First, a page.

Stepp v. Carolyn Colvin, No. 14-3163 (7th Cir. 2015)Annotate this Case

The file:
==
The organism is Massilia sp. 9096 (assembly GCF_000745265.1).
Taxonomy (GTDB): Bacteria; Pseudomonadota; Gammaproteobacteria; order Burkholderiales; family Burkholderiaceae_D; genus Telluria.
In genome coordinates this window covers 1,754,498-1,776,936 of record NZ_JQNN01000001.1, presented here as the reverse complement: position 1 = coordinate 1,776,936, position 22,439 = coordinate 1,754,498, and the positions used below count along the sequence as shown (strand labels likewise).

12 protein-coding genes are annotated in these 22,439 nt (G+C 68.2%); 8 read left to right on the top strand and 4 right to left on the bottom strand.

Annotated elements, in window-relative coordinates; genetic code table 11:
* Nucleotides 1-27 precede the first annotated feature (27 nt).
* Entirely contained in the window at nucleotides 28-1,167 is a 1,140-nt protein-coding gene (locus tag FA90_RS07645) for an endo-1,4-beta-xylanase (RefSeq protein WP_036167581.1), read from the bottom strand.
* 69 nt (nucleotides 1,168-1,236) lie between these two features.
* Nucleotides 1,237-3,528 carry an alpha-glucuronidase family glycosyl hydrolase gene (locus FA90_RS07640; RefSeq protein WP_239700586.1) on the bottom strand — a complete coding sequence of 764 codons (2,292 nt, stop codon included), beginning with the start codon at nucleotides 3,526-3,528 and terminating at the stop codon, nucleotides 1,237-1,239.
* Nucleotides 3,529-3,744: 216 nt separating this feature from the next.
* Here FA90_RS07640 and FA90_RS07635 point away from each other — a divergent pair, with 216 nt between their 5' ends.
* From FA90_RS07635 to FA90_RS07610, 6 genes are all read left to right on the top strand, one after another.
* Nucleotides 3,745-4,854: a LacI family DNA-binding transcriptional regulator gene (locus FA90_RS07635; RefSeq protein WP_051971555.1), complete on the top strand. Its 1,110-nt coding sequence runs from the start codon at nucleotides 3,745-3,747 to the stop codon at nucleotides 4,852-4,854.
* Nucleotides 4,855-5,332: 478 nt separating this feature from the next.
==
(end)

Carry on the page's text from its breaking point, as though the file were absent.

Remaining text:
Stepp, a former correctional officer, training secretary and coordinator, and parole probation officer, applied for a period of disability and disability insurance benefits under the Social Security Act, 42 U.S.C. 401. Stepp was 47 years old, 5’6” tall, and weighed 237 pounds. She primarily claimed degenerative disc disease and depression. An ALJ denied Stepp’s claim, acknowledging that Stepp suffered from chronic pain, but finding that surgery, medication, and therapy had resulted in improvement such that she retained the capacity to engage in sedentary work. Stepp submitted to the Appeals Council additional evidence in the form of medical records created just before the ALJ’s denial of her claim. This evidence, the treatment notes of pain management specialist Dr. MacKay, tends to suggest that Stepp’s condition did not improve over the course of the adjudicative period to the extent that the ALJ estimated. The Appeals Council declined to engage in plenary review and did not address Dr. MacKay’s notes. The district court affirmed. The Seventh Circuit remanded, finding that the ALJ properly analyzed a range of conflicting testimony and medical opinions and reached a conclusion adequately supported by the record, but that the Council erred in not accepting Dr. MacKay’s treatment notes as new and material evidence.